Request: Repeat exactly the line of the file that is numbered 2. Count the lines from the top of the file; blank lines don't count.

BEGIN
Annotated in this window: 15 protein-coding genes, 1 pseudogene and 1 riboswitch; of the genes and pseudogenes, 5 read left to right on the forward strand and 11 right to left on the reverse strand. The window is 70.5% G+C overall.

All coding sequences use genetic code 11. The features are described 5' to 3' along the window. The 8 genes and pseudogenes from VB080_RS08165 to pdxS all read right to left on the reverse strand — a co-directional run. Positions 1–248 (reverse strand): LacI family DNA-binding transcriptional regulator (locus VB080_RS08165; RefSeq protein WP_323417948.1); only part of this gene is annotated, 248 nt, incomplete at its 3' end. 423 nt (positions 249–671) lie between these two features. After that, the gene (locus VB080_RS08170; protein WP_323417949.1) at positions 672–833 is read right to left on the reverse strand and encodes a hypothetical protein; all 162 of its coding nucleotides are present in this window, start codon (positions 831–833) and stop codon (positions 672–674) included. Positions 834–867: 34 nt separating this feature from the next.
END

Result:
All coding sequences use genetic code 11. The features are described 5' to 3' along the window. The 8 genes and pseudogenes from VB080_RS08165 to pdxS all read right to left on the reverse strand — a co-directional run. Positions 1–248 (reverse strand): LacI family DNA-binding transcriptional regulator (locus VB080_RS08165; RefSeq protein WP_323417948.1); only part of this gene is annotated, 248 nt, incomplete at its 3' end. 423 nt (positions 249–671) lie between these two features. After that, the gene (locus VB080_RS08170; protein WP_323417949.1) at positions 672–833 is read right to left on the reverse strand and encodes a hypothetical protein; all 162 of its coding nucleotides are present in this window, start codon (positions 831–833) and stop codon (positions 672–674) included. Positions 834–867: 34 nt separating this feature from the next.